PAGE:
Built by Harland and Wolff, Belfast for Pacific Steam Navigation Co in 1903, this was a 9,266 gross ton ship, length 485.4ft x beam 58ft, one funnel, two masts, twin screw and a speed of 14 knots. There was accommodation for 169-1st, 111-2nd and 528-3rd class passengers and she carried 172 crew. Launched on 15th Nov.1902, she was the largest vessel on the Liverpool - West Coast of South America route at the time. Her maiden voyage from Liverpool to Valparaiso and Callao via Cape Horn started on 8th Apr.1903 and she continued this service until 10th Feb.1919 when she started her first Liverpool - Panama Canal - Callao - Valparaiso sailing. However the east coast route via Montevideo and Cape Horn proved more profitable and predominated. 1931 scrapped at Morecambe.[Merchant Fleets by Duncan Haws, vol.8, Pacific Steam Nav.Co]

ORIZABA 1886
6,077 gross tons, two funnels, four masts, single screw, speed 12.5 knots, accommodation for 126-1st, 154-2nd and 412-3rd class passengers. Built by the Barrow Shipbuilding Co, Barrow for the Pacific Steam Navigation Co's Orient Line service to Australia. Her maiden voyage started 30th Sept.1886 when she left Southampton* for Suez, Melbourne and Sydney. On 17th Feb.1905 she ran aground and was wrecked in a dense smoke haze caused by bush fires off Garden Island, Fremantle. [North Star to Southern Cross by J.M.Maber] [Merchant Fleets, vol.8 by Duncan Haws] * Her sister ship OROYA sailed from Tilbury so it is not clear whether ORIZABA sailed from Southampton on her maiden voyage only, or used it as a regular departure port.

ORIZABA / DUQUE DE CAXIAS 1918
7582 gross tons, length 423ft x beam 60ft, two funnels, two masts, twin screw, speed 17 knots, accommodation for 306-1st, 60-2nd, 60-3rd and 1,000-4th class passengers. Built for the Ward Line (New York & Cuba Mail Steamship Co), New York in 1918 by W.Cramp & Sons, Philadelphia. She started sailings repatriating US troops from Brest to New York on 14th Jan.1919 and commenced her eighth and last voyage on this route on 22nd Nov.1919. In Jan.1920 she started her first New York - Havana - Coruna - Santander - Bilbao sailing and started her last crossing on this service when she left Santander for New York on 12th Aug.1921. Subsequently used on the New York - Havana route, but made one voyage chartered to United States Lines from New York to Glasgow in Sep.1939. In 1941 she became a US troopship (one funnel) and in 1946 was sold to the Brazilian Navy and renamed DUQUE DE CAXIAS.[North Atlantic Seaway, vol.4,p.1484 by N.R.P.Bonsor]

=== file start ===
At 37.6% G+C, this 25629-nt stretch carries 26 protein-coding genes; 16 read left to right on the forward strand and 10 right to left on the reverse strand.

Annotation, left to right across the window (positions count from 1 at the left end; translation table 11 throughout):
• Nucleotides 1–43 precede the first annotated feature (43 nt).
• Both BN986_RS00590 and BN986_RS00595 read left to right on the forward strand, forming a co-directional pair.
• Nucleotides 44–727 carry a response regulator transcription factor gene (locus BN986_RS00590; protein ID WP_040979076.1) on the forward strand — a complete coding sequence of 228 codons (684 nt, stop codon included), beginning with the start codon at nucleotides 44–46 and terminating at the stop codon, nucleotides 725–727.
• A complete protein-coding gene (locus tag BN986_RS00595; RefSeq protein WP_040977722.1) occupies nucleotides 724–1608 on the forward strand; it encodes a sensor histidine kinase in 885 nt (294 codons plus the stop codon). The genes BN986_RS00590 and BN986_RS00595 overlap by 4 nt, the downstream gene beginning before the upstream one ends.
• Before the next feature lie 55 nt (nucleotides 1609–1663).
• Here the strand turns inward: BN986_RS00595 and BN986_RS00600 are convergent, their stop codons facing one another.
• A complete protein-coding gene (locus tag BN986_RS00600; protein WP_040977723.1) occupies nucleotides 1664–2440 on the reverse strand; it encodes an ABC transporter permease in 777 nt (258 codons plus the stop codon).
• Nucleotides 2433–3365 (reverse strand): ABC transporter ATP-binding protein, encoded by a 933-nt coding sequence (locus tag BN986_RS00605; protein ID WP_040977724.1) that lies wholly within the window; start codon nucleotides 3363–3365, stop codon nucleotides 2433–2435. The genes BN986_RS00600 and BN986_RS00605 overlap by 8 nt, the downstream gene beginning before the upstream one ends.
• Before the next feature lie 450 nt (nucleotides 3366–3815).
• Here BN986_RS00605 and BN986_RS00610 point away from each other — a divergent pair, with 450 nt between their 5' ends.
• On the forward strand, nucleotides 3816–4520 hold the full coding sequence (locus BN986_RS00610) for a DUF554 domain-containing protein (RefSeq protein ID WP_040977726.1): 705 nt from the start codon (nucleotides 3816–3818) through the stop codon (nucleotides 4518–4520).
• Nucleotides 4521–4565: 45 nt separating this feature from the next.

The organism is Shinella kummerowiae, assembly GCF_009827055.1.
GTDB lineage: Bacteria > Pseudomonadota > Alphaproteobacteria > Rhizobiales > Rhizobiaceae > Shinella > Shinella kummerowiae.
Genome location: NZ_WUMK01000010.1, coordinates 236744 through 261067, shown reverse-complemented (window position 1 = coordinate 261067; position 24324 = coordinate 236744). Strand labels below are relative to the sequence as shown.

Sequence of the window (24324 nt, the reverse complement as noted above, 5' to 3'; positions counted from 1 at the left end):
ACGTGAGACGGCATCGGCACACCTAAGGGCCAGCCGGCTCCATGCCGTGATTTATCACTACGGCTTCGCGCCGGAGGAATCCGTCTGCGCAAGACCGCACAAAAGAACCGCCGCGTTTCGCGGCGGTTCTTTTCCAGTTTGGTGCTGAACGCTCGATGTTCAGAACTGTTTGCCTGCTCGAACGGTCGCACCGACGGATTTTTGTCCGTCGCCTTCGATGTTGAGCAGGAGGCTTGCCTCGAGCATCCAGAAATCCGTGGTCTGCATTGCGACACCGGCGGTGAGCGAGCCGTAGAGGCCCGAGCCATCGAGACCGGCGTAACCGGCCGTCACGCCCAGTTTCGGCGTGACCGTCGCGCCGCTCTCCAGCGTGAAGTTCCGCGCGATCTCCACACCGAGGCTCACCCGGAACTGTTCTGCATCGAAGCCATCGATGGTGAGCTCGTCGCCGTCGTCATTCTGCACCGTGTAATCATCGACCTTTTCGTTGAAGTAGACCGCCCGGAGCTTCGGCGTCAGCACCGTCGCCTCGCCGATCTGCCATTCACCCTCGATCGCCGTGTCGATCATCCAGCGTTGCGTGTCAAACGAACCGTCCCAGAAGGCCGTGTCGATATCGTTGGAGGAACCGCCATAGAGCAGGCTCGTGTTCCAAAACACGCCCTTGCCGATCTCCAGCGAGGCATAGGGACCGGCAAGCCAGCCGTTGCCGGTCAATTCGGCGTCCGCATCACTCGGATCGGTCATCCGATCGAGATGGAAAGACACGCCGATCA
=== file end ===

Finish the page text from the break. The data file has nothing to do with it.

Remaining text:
ORLANDO / ALGERIE / DZEZAIR / VELISSARIOS / UMIT / UMID 1869
The ORLANDO was a 1,473 gross ton ship, built by C & W. Earle, Hull for Thos. Wilson, Sons & Co. Her details were - length 260.4ft x beam 32.2ft, one funnel, two masts, accommodation for 44-1st, 36-2nd and a considerable number of steerage class  passengers. Launched in Dec.1869 and used on the Baltic and North Sea routes, she was lengthened to 274ft, 1,610 gross tons in 1878 and re-engined in 1897. Sold to P. Castanie, Oran in 1909 and renamed ALGERIE, again renamed DZEZAIR in 1913, and sold to J. Avranitidi, Constantinople in 1914 and named VELISSARIOS. In March 1914 she was laid up at Constantinople and in Nov.1914 was inspected by German and Turkish Naval officers for possible use as a transport, but rejected as being in too poor a condition. In 1916 she was taken up by the Turkish navy due to heavy losses of Turkish ships and placed under the management of Osmanli SS Co. Renamed UMIT she was again laid up in 1919 until 1922 when she was used as an army transport in the Black Sea. In 1923 she was sold to Turkish owners and renamed UMID, and on 17th Mar.1924 was wrecked on the breakwater at Carodia while on passage to Crete to rescue Turkish refugees.[Wilson Line by John Harrower]

ORMONDE 1917
The ORMONDE was built in 1917 by John Brown, Clydebank for the Orient Steam Navigation Co. She was a 14,982 gross ton ship, length 580.5ft x beam 66.6ft, two funnels, two masts, twin screw and a speed of 18 knots. Accommodation for 278-1st, 195-2nd and 1,000-3rd class passengers.She carried a crew of 380. Launched in June 1918, she was completed as a troopship and didn't start her maiden voyage from London to Melbourne, Sydney and Brisbane until 15th Nov.1919. She was converted from coal to oil burning in 1923 and in 1933 was refitted with one-class accommodation. Requisitioned as a troopship in 1939, she took part in the evacuations from Norway and France. In Nov.1942 she was present at the North African landings and later at Sicily and Italy. In 1944 she was based at Bombay for Far East trooping work and returned to commercial service in 1947 as an emigrant vessel to Australia. She was sold for breaking up at Dalmuir, Scotland in Dec.1952. [Merchant Fleets by Duncan Haws, vol.1, P&O, Orient and Blue Anchor Lines.] [North Star to Southern Cross by John M.Maber]